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James Negley Farson (1890–December 13, 1960), was an American author and adventurer.[1]

Born in Plainfield, New Jersey, Farson was raised by his eccentric grandfather, the Civil War General James Negley. He was educated at Andover and read civil engineering at the University of Pennsylvania. He was expelled from this institution and emigrated to England. He went into journalism and travelled to Russia, being present in Petrograd the day the Bolshevik Revolution broke out. Farson went on to become one of the most renowned foreign correspondents of his day, interviewing Gandhi in India, witnessing Gandhi's arrest in Poona, witnessing bank-robber John Dillinger's naked body in the morgue just after he had been shot down by Hoover’s men and meeting Hitler, who described Farson’s blond son, Daniel, as a “good Aryan boy.”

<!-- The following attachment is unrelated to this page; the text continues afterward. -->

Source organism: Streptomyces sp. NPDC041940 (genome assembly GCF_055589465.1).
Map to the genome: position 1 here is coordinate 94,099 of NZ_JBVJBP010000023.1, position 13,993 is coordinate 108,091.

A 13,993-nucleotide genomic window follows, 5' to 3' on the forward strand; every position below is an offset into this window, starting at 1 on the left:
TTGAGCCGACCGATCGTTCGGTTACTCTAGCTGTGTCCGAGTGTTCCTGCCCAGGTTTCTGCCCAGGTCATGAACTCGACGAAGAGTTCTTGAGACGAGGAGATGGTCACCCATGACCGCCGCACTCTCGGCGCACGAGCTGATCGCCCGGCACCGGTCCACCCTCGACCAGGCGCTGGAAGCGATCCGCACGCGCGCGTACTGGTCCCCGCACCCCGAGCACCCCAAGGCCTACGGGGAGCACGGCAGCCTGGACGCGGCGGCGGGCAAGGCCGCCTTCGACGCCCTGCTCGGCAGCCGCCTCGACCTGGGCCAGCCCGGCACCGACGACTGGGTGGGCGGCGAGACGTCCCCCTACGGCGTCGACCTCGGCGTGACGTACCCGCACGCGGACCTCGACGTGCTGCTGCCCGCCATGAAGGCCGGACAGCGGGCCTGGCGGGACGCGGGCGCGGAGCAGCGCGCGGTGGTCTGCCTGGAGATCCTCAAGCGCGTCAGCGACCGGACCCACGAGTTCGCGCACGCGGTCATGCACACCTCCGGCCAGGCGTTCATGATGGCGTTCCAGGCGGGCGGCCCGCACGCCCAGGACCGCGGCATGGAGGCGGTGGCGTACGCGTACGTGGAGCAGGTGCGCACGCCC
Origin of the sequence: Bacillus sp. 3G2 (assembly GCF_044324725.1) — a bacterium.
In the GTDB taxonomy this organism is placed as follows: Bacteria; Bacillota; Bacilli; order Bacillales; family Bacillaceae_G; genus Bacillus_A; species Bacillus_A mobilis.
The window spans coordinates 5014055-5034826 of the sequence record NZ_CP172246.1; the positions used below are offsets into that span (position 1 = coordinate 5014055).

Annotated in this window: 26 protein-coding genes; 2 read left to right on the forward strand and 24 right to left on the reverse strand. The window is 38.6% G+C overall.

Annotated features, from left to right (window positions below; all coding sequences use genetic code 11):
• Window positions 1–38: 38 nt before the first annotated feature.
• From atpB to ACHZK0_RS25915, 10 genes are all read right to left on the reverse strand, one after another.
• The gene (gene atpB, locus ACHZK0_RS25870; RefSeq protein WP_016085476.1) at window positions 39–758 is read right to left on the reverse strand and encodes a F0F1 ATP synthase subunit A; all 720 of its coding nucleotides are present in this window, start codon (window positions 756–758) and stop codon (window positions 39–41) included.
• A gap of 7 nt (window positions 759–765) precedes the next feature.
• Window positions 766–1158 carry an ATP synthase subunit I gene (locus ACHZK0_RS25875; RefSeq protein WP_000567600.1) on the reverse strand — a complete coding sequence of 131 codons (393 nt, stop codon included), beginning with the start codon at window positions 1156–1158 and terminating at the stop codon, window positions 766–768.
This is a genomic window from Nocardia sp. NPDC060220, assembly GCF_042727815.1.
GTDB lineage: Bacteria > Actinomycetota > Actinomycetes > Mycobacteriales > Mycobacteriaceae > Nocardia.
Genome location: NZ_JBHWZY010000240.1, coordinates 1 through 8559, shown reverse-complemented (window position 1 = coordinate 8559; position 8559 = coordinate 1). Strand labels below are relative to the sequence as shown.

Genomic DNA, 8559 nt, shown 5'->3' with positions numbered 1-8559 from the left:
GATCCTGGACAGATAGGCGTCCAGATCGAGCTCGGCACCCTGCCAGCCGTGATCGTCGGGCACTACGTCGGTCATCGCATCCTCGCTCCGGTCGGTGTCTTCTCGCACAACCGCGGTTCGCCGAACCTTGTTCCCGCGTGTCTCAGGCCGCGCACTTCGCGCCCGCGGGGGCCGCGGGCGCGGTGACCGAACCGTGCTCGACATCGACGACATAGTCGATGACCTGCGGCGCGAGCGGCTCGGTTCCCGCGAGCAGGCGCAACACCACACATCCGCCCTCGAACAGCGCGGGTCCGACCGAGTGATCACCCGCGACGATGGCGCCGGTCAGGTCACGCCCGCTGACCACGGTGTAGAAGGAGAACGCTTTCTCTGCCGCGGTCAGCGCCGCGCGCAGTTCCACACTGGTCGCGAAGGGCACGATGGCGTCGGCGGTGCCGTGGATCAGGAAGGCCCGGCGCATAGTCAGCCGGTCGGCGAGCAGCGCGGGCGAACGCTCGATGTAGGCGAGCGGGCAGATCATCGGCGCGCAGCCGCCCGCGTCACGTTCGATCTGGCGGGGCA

A renowned fisherman, Farson wrote one of the classics of fishing literature, Going Fishing. The story of his life is told in his two volumes of autobiography "The Way Of a Transgressor" and "A Mirror for Narcissus".

He partied with F. Scott Fitzgerald and supposedly out-drank Ernest Hemingway.

Publications

  • 1926 Sailing Across Europe
  • 1936 The Way Of a Transgressor
  • 1941 Bomber's Moon
  • 1941 Behind God's back
  • 1946 Going Fishing
  • 1951 Caucasian Journey
  • 1957 A Mirror for Narcissus
  • 1958 The lost world of the Caucasus

References


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